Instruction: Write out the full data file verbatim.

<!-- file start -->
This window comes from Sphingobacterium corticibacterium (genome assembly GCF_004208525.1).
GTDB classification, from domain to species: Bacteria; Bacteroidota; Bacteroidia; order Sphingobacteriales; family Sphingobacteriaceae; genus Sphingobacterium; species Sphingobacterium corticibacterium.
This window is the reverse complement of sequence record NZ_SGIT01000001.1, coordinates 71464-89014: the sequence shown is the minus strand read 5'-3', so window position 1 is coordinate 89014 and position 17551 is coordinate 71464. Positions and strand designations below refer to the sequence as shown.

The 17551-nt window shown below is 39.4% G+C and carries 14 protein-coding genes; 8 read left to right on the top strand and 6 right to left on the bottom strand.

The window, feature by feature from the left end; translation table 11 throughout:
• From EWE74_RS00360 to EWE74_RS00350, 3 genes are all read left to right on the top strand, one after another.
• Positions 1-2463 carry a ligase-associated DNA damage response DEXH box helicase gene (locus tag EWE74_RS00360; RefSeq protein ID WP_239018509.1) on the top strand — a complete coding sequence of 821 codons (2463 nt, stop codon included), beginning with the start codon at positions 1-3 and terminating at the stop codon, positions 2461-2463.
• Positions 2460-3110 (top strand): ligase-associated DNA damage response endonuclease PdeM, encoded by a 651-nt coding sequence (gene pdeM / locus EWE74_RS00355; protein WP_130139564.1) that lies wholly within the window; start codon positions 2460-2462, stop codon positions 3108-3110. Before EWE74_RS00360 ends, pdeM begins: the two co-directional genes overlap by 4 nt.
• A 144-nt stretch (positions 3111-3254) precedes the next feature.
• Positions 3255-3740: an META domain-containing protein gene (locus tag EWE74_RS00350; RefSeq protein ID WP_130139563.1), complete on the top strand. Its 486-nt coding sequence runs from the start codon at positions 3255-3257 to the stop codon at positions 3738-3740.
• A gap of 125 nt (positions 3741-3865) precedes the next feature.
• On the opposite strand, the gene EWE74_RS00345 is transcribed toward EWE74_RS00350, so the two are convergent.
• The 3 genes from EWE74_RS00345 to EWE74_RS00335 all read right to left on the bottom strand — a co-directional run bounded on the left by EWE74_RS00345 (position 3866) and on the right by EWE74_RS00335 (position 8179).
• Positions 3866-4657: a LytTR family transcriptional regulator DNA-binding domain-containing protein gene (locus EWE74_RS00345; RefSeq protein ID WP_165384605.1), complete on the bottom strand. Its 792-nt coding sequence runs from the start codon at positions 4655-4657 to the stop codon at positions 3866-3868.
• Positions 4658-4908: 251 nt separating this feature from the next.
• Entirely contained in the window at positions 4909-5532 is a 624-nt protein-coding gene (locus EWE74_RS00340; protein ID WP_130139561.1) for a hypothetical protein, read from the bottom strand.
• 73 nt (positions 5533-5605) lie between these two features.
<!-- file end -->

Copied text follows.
This window comes from Sphingobacterium corticibacterium (genome assembly GCF_004208525.1).
GTDB classification, from domain to species: Bacteria; Bacteroidota; Bacteroidia; order Sphingobacteriales; family Sphingobacteriaceae; genus Sphingobacterium; species Sphingobacterium corticibacterium.
This window is the reverse complement of sequence record NZ_SGIT01000001.1, coordinates 71464-89014: the sequence shown is the minus strand read 5'-3', so window position 1 is coordinate 89014 and position 17551 is coordinate 71464. Positions and strand designations below refer to the sequence as shown.

The 17551-nt window shown below is 39.4% G+C and carries 14 protein-coding genes; 8 read left to right on the top strand and 6 right to left on the bottom strand.

The window, feature by feature from the left end; translation table 11 throughout:
• From EWE74_RS00360 to EWE74_RS00350, 3 genes are all read left to right on the top strand, one after another.
• Positions 1-2463 carry a ligase-associated DNA damage response DEXH box helicase gene (locus tag EWE74_RS00360; RefSeq protein ID WP_239018509.1) on the top strand — a complete coding sequence of 821 codons (2463 nt, stop codon included), beginning with the start codon at positions 1-3 and terminating at the stop codon, positions 2461-2463.
• Positions 2460-3110 (top strand): ligase-associated DNA damage response endonuclease PdeM, encoded by a 651-nt coding sequence (gene pdeM / locus EWE74_RS00355; protein WP_130139564.1) that lies wholly within the window; start codon positions 2460-2462, stop codon positions 3108-3110. Before EWE74_RS00360 ends, pdeM begins: the two co-directional genes overlap by 4 nt.
• A 144-nt stretch (positions 3111-3254) precedes the next feature.
• Positions 3255-3740: an META domain-containing protein gene (locus tag EWE74_RS00350; RefSeq protein ID WP_130139563.1), complete on the top strand. Its 486-nt coding sequence runs from the start codon at positions 3255-3257 to the stop codon at positions 3738-3740.
• A gap of 125 nt (positions 3741-3865) precedes the next feature.
• On the opposite strand, the gene EWE74_RS00345 is transcribed toward EWE74_RS00350, so the two are convergent.
• The 3 genes from EWE74_RS00345 to EWE74_RS00335 all read right to left on the bottom strand — a co-directional run bounded on the left by EWE74_RS00345 (position 3866) and on the right by EWE74_RS00335 (position 8179).
• Positions 3866-4657: a LytTR family transcriptional regulator DNA-binding domain-containing protein gene (locus EWE74_RS00345; RefSeq protein ID WP_165384605.1), complete on the bottom strand. Its 792-nt coding sequence runs from the start codon at positions 4655-4657 to the stop codon at positions 3866-3868.
• Positions 4658-4908: 251 nt separating this feature from the next.
• Entirely contained in the window at positions 4909-5532 is a 624-nt protein-coding gene (locus EWE74_RS00340; protein ID WP_130139561.1) for a hypothetical protein, read from the bottom strand.
• 73 nt (positions 5533-5605) lie between these two features.